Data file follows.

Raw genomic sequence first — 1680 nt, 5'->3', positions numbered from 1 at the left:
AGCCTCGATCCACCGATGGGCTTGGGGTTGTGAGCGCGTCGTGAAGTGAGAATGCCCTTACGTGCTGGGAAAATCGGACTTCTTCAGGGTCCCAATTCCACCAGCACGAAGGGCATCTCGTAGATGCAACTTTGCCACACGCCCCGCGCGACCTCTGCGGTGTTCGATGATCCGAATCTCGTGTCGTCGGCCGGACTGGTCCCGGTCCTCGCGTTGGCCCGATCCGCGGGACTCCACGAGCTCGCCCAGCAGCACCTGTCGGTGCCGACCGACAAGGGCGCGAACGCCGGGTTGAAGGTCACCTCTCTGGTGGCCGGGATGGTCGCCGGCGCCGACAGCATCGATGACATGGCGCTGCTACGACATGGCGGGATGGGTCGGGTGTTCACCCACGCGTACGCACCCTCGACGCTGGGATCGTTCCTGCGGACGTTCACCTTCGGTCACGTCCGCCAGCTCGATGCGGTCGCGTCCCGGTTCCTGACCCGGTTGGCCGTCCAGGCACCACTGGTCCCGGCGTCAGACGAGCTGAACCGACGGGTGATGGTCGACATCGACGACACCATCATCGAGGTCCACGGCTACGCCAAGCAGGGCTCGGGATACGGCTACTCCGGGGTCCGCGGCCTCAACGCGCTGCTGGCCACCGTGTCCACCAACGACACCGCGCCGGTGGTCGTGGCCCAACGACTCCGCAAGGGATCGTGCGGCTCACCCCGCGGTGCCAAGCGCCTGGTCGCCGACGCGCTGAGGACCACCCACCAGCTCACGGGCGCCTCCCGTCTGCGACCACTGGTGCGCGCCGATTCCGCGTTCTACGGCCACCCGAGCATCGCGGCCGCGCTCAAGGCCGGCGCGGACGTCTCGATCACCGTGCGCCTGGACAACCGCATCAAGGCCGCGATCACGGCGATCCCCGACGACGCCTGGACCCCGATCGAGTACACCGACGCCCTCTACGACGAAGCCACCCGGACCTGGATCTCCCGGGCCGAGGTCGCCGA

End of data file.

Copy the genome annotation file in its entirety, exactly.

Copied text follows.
Raw genomic sequence first — 1680 nt, 5'->3', positions numbered from 1 at the left:
AGCCTCGATCCACCGATGGGCTTGGGGTTGTGAGCGCGTCGTGAAGTGAGAATGCCCTTACGTGCTGGGAAAATCGGACTTCTTCAGGGTCCCAATTCCACCAGCACGAAGGGCATCTCGTAGATGCAACTTTGCCACACGCCCCGCGCGACCTCTGCGGTGTTCGATGATCCGAATCTCGTGTCGTCGGCCGGACTGGTCCCGGTCCTCGCGTTGGCCCGATCCGCGGGACTCCACGAGCTCGCCCAGCAGCACCTGTCGGTGCCGACCGACAAGGGCGCGAACGCCGGGTTGAAGGTCACCTCTCTGGTGGCCGGGATGGTCGCCGGCGCCGACAGCATCGATGACATGGCGCTGCTACGACATGGCGGGATGGGTCGGGTGTTCACCCACGCGTACGCACCCTCGACGCTGGGATCGTTCCTGCGGACGTTCACCTTCGGTCACGTCCGCCAGCTCGATGCGGTCGCGTCCCGGTTCCTGACCCGGTTGGCCGTCCAGGCACCACTGGTCCCGGCGTCAGACGAGCTGAACCGACGGGTGATGGTCGACATCGACGACACCATCATCGAGGTCCACGGCTACGCCAAGCAGGGCTCGGGATACGGCTACTCCGGGGTCCGCGGCCTCAACGCGCTGCTGGCCACCGTGTCCACCAACGACACCGCGCCGGTGGTCGTGGCCCAACGACTCCGCAAGGGATCGTGCGGCTCACCCCGCGGTGCCAAGCGCCTGGTCGCCGACGCGCTGAGGACCACCCACCAGCTCACGGGCGCCTCCCGTCTGCGACCACTGGTGCGCGCCGATTCCGCGTTCTACGGCCACCCGAGCATCGCGGCCGCGCTCAAGGCCGGCGCGGACGTCTCGATCACCGTGCGCCTGGACAACCGCATCAAGGCCGCGATCACGGCGATCCCCGACGACGCCTGGACCCCGATCGAGTACACCGACGCCCTCTACGACGAAGCCACCCGGACCTGGATCTCCCGGGCCGAGGTCGCCGA